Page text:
But is that compliant? Clearly, most open source licenses were not written for client code. So it can be unclear where to place the notices in order to comply with the license terms. In fact, most open source notice provisions were written long before the advent of the web, and they assume that notices will be delivered in an installation folder — which only works for software in standard computing environments like Linux or Windows.

For example, the license notice requirement for LGPL 2.1 says you must “distribute a copy of this License along with the Library” and MIT requires that “this permission notice shall be included in all copies or substantial portions of the Software.” So, it seems at least plausible that notices on a separate web page are sufficient, but every license has its own language to describe where notices must be delivered.

One more nuance here: Programmers also often modify client side code in production environments to strip out “white space.” So, for example:

<script id=’wp-media-utils-js-translations’>
( function( domain, translations ) {
var localeData = translations.locale_data[ domain ] || translations.locale_data.messages;
localeData[“”].domain = domain;
wp.i18n.setLocaleData( localeData, domain );
} )( “default”, { “locale_data”: { “messages”: { “”: {} } } } );
</script>

Would become the far less readable:

<scriptid=’wp-media-utils-js-translations’>(function(domain,translations){varlocaleData=translations.locale_data[domain]||translations.locale_data.messages;localeData[“”].domain=domain;wp.i18n.setLocaleData(localeData,domain);})(“default”,{“locale_data”:{“messages”:{“”:{}}}});</script>

But when you right click and view the code, or when you view it in nearly any development tool, the tool automatically inserts white space for readability. So this is generally not considered a compliance problem. The user has perfectly feasible access to the software in the “the preferred form of the work for making modifications,” which is what LGPL requires. (See definition of Source Code here.)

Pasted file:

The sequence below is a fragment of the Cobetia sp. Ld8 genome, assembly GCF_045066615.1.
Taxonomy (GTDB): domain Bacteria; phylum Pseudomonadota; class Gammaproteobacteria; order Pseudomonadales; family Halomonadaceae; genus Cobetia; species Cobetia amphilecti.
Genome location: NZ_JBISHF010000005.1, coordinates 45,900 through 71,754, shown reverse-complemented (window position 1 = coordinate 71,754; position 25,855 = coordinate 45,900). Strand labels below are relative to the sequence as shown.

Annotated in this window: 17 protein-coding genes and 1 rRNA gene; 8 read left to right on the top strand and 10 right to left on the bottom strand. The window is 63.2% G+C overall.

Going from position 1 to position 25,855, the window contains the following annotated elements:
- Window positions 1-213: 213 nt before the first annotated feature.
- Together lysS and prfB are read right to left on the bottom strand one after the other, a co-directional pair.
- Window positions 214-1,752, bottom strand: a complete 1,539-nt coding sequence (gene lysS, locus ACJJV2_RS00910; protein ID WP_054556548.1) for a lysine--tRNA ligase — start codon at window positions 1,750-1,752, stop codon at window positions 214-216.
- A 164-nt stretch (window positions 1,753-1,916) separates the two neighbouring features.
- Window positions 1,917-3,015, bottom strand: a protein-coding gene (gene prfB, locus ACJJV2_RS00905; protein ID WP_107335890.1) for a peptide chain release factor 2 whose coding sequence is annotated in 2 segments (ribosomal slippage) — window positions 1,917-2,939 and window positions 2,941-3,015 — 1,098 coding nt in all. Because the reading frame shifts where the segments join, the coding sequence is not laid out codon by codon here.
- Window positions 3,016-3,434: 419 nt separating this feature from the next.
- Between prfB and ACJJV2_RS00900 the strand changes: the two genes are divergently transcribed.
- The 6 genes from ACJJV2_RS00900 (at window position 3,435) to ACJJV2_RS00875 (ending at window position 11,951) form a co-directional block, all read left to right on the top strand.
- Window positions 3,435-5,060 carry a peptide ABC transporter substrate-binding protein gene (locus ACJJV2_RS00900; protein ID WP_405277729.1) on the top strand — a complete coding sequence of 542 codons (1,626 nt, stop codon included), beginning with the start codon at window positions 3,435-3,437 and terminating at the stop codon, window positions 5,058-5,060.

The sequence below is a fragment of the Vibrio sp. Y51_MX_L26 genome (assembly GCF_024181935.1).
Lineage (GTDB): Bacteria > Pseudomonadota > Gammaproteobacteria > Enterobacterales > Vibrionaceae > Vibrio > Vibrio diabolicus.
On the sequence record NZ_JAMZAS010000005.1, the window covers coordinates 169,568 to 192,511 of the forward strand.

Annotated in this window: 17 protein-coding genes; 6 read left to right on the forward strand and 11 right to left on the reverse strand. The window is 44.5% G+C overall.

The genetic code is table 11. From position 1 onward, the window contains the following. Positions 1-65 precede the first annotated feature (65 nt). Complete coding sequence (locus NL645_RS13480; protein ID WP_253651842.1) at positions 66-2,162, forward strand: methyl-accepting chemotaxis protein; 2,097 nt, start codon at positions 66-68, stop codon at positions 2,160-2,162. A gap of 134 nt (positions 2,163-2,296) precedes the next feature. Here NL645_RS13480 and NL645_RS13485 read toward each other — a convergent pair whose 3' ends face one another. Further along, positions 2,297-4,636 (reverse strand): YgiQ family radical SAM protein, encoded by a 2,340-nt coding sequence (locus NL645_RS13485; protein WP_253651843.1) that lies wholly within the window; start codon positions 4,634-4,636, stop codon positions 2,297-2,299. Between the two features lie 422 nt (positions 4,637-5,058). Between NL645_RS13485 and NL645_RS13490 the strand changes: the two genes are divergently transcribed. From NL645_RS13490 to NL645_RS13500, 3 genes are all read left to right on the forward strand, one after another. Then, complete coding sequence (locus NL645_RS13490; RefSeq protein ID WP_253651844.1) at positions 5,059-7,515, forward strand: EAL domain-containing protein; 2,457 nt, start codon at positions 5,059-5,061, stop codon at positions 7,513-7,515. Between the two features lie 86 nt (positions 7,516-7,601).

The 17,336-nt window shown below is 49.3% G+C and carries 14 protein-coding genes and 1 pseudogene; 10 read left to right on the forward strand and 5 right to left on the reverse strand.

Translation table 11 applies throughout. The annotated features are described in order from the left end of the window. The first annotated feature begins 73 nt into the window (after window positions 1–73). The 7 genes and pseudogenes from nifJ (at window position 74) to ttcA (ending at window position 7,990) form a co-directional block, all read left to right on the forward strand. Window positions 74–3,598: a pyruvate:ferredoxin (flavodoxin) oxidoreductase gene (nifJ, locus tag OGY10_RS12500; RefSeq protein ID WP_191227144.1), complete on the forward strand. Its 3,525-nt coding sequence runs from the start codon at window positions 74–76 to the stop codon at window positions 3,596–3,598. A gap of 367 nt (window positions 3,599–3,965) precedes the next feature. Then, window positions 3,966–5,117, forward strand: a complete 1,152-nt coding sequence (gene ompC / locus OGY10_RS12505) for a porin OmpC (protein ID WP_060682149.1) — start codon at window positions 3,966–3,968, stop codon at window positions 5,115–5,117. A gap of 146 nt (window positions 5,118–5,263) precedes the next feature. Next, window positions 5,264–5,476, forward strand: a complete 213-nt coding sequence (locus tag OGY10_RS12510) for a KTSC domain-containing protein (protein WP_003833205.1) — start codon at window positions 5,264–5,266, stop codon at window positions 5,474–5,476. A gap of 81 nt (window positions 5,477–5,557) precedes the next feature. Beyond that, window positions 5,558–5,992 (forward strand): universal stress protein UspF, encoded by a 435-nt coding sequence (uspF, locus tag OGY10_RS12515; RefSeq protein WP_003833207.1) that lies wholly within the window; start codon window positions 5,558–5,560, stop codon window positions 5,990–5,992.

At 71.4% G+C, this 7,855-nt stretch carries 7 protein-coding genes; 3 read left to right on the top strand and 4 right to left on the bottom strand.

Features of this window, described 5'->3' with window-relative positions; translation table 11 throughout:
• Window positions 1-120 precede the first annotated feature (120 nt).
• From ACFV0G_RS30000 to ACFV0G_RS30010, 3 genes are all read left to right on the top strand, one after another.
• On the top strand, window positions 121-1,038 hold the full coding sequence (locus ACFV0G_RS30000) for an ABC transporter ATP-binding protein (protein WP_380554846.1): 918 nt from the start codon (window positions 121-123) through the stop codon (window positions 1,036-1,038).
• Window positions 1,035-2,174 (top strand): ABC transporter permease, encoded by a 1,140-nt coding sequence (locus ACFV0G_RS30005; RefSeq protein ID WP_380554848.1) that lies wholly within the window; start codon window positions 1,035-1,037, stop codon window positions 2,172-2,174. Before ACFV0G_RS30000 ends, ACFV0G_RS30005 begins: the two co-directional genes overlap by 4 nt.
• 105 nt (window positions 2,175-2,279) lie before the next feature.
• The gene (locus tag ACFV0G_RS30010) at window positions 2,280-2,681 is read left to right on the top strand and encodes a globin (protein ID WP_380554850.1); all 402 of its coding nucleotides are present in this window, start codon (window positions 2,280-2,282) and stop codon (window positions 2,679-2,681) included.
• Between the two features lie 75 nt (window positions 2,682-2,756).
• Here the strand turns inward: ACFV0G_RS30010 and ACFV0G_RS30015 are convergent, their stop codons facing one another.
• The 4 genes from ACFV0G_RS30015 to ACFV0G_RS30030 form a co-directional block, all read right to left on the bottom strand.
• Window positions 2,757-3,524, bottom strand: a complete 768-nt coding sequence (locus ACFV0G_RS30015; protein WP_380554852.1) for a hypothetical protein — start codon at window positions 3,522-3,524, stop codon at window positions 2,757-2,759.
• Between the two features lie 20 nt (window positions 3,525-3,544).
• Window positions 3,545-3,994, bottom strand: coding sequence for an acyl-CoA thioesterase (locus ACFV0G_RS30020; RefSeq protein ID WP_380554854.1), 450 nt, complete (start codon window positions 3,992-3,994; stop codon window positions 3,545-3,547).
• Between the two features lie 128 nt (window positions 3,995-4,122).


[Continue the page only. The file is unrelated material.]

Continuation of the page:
Network Copyleft and Similar Licenses

Another potential issue for open source compliance in SaaS is network copyleft licenses. A handful of licenses still have compliance conditions in the absence of distribution. This issue applies to server-side code. The most common of these licenses is AGPL, which says:

“13. Remote Network Interaction…if you modify the Program, your modified version must prominently offer all users interacting with it remotely through a computer network … an opportunity to receive the Corresponding Source of your version by providing access to the Corresponding Source from a network server at no charge, through some standard or customary means of facilitating copying of software.”

AGPL Section 13, sometimes called the “Network Copyleft” provision

This means that if you use the software in such a way that a user can interact with it over a network, and you modify the software, you must make your modified source code available. In a way, this treats SaaS similar to distribution under GPL. And while there are still no source code sharing conditions if you don’t modify the software, it can be hard to keep track and trigger a new compliance review if the software is modified in the future. So most companies are extremely hesitant about using AGPL software in a SaaS platform.